Chris Stapleton Fans Will Love The Magic Lightnin' Boys

What's happened to the jam bands? Once the very foundation of American and British rock 'n roll, it's now become the exception, not the rule, to go to a show and find musicians so competent on their instruments that they actually friggin' play them. Sure, we can make a list of artists still touting some down-home rock: Alabama Shakes, Shovels & Rope, Courtney Barnett. But in 2016 the list ends quickly, where as it once was endless.

Many indie music fans longing for a solid guitar solo or a healthy dose of killer blues harmonica are now feeling the pull of modern country music, making the cross-over with help from fresh-feeling acts like Sturgill Simpson and Chris Stapleton. (Stapleton's face-melting set with Justin Timberlake at the 2015 CMA awards didn't hurt anything, either.) These old-soul musicians bring an attitude to their tracks that's harder to capture with computers and Auto-Tune. It's an attitude that's ushering in a new rock moment, one where listeners are brought back to a recorded sound that fully hems in the otherworldly presence of live musicianship--that thing listeners are wanting and needing, but is now so hard to come by. So where can we get a little bit more of it? Enter The Magic Lightnin' Boys.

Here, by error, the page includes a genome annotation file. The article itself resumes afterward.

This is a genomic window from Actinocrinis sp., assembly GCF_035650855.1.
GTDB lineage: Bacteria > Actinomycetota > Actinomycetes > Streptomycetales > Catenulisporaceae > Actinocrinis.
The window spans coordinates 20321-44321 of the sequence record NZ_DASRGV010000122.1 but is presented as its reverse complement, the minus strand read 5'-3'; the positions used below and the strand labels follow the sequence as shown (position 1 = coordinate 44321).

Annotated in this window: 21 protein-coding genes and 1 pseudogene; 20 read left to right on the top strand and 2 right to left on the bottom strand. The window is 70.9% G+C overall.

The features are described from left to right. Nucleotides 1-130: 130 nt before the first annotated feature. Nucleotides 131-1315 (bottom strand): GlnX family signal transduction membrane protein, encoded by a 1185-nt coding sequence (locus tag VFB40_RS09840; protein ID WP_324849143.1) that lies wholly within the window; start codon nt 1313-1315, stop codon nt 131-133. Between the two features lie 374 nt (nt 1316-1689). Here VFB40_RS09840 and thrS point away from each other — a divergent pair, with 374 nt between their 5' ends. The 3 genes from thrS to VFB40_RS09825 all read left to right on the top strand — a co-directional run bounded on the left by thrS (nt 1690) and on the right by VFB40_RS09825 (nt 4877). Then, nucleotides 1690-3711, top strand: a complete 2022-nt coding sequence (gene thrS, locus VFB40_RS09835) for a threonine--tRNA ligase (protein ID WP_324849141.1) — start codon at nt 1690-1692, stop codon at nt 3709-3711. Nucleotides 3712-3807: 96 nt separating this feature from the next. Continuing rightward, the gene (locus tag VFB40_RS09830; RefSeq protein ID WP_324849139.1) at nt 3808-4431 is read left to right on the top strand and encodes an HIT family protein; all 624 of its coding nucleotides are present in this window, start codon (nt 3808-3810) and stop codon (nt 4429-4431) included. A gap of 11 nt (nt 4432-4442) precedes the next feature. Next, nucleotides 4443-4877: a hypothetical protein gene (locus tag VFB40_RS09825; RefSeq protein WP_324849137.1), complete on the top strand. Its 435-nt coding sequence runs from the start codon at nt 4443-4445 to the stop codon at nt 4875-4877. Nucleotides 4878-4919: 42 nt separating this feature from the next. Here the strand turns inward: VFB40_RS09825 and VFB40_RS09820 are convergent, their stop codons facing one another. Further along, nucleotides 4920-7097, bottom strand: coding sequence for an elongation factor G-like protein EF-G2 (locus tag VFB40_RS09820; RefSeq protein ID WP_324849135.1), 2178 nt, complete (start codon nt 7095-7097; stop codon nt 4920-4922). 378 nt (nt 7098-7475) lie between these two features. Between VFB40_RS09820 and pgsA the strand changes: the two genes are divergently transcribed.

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Hailing from Cincinnati, Ohio, this bearded swamp-rock quartet is fronted by Casey Gomez, a guy blessed with a voice that can wail, at times evoking Darius Rucker of Hootie & the Blowfish (Who has recently transitioned to country music himself. Coincidence?). While tracks off their first album, the self-titled LP of 2015, showed overwhelming promise, their upcoming release, Stealin' Thunder, out May 6th, is absolutely iTunes and radio-ready.

"Bones," the album's second track, featured at the top of this article, echoes Stapleton's more jammin' tunes, modified by layers of sound akin to rock-driven acts like Jack White or The Black Keys. The LP then rolls into "Before the Storm," and "April Rain," a feel-good rock song so wonderful you'll likely drop what you're doing, hop in your truck, and drive into the sun toward your dreams. A handful of the album's tunes, like "The Ride," feature ballad-esque starts and segues that, for a few bars, can almost be mistaken for a new Pearl Jam release. Thunder's penultimate track, "Rubber Side Down," featured below, hits every note fans of classic rock groups like Humble Pie and The Allman Brothers are so missing.

As to what the future holds for these talented dudes, here's to hoping it's exposure and accolades similar to what Stapleton has experienced in the past year. There's no doubt they'll find success on their own, but they could also make a musical mark by teaming up with artists like Shakey Graves and other storytelling blues-rockers in need of badass bands that can really jam. While it remains to be seen where distant winds carry the Lightnin' Boys, these upcoming summer tour dates ensure you can catch them as they take off, then soar.

Magic Lightnin' Boys Upcoming Shows:

May 6th, CD Release party at The Southgate House Revival, Newort, KY
July 16th, Navy Pier, Chicago, IL
July 28th, RiversEdge, Hamilton, OH
August 27th, Ohmstead Festival, Hannon's Camp America, College Corner, OH